Anthill: Tactical Trail Defense gets a perfect score of 10 out of 10.
Carrot War is a new, and pretty original, line-drawing action game for the iOS by Sphinx Entertainment. As this is their first game in the AppStore, they’re up against some pretty high-profile companies in the genre, but this isn’t your typical line-drawing game. In Carrot War, you play as a rabbit who’s home-planet was invaded by aliens who came to take all your precious carrots. You’re the last hope of a dwindling civilization, armed only with a magic pen. The Rabbit Planet is counting on you to get the carrots back, and withstand the alien invasion.
The graphics in Carrot War are great. Showing the true professionalism of Sphinx Entertainment. Very smooth and flowing animations, along with nice explosion effects and great scrolling backgrounds are retina display supported, so you can experience all the beauty the way it’s meant to be seen. The controls are very tight and responsive, which is very important in a line drawing game, but I haven’t once died because I was busy fighting with the controls, or trying to get something just right. There’s enough give in the game that if you die, it’ll be because you weren’t quick enough. Which brings me to the gameplay.
In Carrot War, your goal is to make it to the end of the level without loosing your 3 lives. If you’re going for a 3 star performance, you won’t want to loose one. You’re also graded on how many carrots you collect and how many enemies you kill. To kill enemies, you’re required to do different things for each of them. Most can be eliminated by connecting a line between the two or more stars that are floating around them. For instance, if there’s just two stars around an enemy, you draw a line from one star to the other, going through the enemy, then it blows up. If there’s three, you can draw a triangle, or a circle, so long as it goes through each of the three stars. If there’s 4 stars, you’d draw a square. Killing more than one enemy at a time is pretty easy, because most enemies will stop moving if you place your finger on one of their stars, causing them to overlap each other, and making killing huge numbers of enemies a little easier. There’s also enemies that can shoot at you, and in order to kill them, you draw a line from the projectile they shoot, back to their ship, there’s bullets you can bounce off of lines, and much more. How long your line can be depends on how much ink you have in your pen, but this refills very quickly after using it, so you’ll never be stuck waiting for the pen to reload. To avoid being hit, you can place your finger on your character and move him around the screen freely as well.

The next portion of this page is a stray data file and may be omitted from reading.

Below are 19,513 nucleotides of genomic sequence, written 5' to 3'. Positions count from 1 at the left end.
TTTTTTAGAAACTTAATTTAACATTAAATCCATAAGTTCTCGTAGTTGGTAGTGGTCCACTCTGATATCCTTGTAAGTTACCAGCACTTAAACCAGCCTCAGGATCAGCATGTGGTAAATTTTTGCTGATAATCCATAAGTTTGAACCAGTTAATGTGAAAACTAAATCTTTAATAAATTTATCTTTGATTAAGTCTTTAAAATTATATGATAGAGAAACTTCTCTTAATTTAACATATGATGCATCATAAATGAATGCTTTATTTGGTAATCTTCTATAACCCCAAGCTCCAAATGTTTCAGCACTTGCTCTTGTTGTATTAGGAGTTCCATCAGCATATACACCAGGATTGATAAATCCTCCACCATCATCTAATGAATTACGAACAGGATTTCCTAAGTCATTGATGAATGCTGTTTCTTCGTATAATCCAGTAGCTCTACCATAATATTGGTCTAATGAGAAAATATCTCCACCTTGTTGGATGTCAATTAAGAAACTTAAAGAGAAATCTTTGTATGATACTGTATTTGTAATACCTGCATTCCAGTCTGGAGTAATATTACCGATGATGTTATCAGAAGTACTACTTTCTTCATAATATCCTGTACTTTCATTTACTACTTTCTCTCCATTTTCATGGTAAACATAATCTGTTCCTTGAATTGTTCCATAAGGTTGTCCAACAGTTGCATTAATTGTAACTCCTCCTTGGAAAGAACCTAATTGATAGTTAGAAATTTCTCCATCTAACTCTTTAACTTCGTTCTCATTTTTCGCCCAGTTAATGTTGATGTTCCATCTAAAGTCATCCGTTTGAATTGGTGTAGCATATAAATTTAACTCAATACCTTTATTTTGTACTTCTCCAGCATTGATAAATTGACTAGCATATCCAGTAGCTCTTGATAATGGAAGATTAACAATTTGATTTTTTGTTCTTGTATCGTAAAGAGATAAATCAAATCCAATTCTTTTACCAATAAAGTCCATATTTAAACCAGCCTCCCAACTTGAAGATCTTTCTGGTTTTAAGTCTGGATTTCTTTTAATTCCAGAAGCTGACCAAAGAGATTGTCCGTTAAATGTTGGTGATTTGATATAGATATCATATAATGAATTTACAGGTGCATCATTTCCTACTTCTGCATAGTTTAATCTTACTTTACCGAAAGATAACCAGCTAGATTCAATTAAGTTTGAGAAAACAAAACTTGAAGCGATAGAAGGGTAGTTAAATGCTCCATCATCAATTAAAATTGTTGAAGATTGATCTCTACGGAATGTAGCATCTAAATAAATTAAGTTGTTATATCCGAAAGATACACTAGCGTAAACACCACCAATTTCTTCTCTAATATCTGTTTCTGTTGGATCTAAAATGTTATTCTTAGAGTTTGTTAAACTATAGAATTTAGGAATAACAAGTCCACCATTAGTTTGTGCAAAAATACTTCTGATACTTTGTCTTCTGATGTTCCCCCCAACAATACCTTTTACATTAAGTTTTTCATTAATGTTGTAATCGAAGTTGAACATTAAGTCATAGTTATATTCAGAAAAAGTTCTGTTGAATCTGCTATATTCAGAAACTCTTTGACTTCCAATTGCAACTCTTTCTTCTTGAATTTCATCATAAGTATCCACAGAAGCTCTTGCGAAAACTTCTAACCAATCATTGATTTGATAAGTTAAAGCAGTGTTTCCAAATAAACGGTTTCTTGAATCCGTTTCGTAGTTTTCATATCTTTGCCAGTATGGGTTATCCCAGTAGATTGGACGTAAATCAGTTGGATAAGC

There’s a total of 52 levels spread across 5 different worlds, each unlocking when you beat the boss at the end. There is quite a bit of difficulty within the game, as keeping up with the different enemies on the screen can get pretty hectic, but it’s never frustratingly difficult. In a game with only one difficulty, finding the right mesh between easy and hard is never easy, but Sphinx Entertainment has done a great job here, making a game that gamers from casual to hardcore can play and enjoy. There’s also an IAP purchase which gives you 3 extra lives per level, and 2 extra pens full of ink, so if you do find the game too hard, you can make it easier for $0.99.
GameCenter and OpenFeint leaderboards, and 12 achievements are included, and added with the 3 star rankings on levels, do help add to the replayability and challenge of the game. It’s got smooth graphics, great gameplay, and music and effects that fit right in with the experience, but I would love to see some power-ups, or maybe upgrades in the future. It seems to be all that this game is missing. I’m giving Carrot War 4.5 out of 5 stars. Highly recommended to action and line drawing fans. It is $2.99, but right now it’s on sale for $0.99, so pick it up before the price goes back up! If you do miss the sale, you can rest assured that this game is worth at least $2.99, and it will be spending quite a bit of time on my iPod.